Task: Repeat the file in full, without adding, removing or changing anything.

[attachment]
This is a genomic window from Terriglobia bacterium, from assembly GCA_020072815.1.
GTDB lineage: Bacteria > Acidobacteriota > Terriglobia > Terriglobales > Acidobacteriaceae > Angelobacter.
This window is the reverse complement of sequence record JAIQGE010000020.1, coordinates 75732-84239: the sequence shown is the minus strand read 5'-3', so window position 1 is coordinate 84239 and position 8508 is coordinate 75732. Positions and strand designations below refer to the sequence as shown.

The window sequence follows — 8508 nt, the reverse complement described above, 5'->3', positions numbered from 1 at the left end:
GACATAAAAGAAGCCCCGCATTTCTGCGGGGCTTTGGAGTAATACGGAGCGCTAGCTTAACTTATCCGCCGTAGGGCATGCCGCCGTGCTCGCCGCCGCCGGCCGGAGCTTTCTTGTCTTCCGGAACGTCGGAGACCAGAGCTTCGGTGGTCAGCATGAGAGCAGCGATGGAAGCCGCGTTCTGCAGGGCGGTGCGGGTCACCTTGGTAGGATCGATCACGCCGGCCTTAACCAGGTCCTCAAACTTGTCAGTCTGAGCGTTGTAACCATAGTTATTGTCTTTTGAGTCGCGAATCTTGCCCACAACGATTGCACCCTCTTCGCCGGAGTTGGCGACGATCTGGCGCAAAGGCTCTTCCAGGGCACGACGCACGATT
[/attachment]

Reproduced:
This is a genomic window from Terriglobia bacterium, from assembly GCA_020072815.1.
GTDB lineage: Bacteria > Acidobacteriota > Terriglobia > Terriglobales > Acidobacteriaceae > Angelobacter.
This window is the reverse complement of sequence record JAIQGE010000020.1, coordinates 75732-84239: the sequence shown is the minus strand read 5'-3', so window position 1 is coordinate 84239 and position 8508 is coordinate 75732. Positions and strand designations below refer to the sequence as shown.

The window sequence follows — 8508 nt, the reverse complement described above, 5'->3', positions numbered from 1 at the left end:
GACATAAAAGAAGCCCCGCATTTCTGCGGGGCTTTGGAGTAATACGGAGCGCTAGCTTAACTTATCCGCCGTAGGGCATGCCGCCGTGCTCGCCGCCGCCGGCCGGAGCTTTCTTGTCTTCCGGAACGTCGGAGACCAGAGCTTCGGTGGTCAGCATGAGAGCAGCGATGGAAGCCGCGTTCTGCAGGGCGGTGCGGGTCACCTTGGTAGGATCGATCACGCCGGCCTTAACCAGGTCCTCAAACTTGTCAGTCTGAGCGTTGTAACCATAGTTATTGTCTTTTGAGTCGCGAATCTTGCCCACAACGATTGCACCCTCTTCGCCGGAGTTGGCGACGATCTGGCGCAAAGGCTCTTCCAGGGCACGACGCACGATT